In his seventies, Salk entered the AIDS arena. He played a pivotal role by mediating a fight over who discovered the AIDS virus, averting an international incident. Anxious to halt this devastating disease, he made a therapeutic vaccine to delay the time between infection with HIV and development of full-blown AIDS. Some called his work an old man’s desperate attempt to recover his former glory; others thought his ideas ingenious. Although early clinical trials looked promising, Salk had reached an impasse with the FDA at the time of his death.
In seeking the man behind the image, I found Jonas Salk to be far more complex than the public image of him—America’s beloved hero—and far more sensitive and caring than the distorted image suggested by some scientists—a glory-seeking dilettante. Even-tempered and composed, Salk seemed to generate controversy no matter what he set out to do. That wasn’t his intent, but he defied conventional wisdom—“marched to a different drummer,” he said. Although he personified equanimity, his personal notes reveal a man who felt the wounds inflicted by others, a man whose passion to solve the problems of the world helped him bear the burdens generated by his fame.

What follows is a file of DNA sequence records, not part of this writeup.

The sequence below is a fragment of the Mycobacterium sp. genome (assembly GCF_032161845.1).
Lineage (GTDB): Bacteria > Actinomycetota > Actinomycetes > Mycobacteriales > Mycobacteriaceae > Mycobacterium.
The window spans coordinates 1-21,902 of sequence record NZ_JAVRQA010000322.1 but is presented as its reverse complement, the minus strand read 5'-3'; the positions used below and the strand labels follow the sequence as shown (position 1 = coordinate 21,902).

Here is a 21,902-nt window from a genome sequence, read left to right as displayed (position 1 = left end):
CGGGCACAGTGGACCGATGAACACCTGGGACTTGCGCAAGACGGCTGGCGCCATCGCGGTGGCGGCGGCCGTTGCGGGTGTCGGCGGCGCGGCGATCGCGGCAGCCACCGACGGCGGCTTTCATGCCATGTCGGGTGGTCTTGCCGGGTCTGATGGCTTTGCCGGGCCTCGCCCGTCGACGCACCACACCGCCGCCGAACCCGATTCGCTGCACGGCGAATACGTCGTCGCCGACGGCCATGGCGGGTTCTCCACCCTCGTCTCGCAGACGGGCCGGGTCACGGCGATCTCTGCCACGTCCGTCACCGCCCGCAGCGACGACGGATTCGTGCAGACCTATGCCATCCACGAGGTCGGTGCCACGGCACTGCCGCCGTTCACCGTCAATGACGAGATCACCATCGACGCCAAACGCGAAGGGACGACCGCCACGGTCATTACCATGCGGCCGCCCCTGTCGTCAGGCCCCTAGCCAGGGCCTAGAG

Charlotte D. Jacobs, M.D. is the Ben and A. Jess Shenson Professor of Medicine (Emerita) at Stanford University. She has served as Senior Associate Dean and as Director of the Clinical Cancer Center, and is the author of “Henry Kaplan and the Story of Hodgkin’s Disease.” Her latest book, “Jonas Salk: A Life,” was released in May 2015 by Oxford University Press.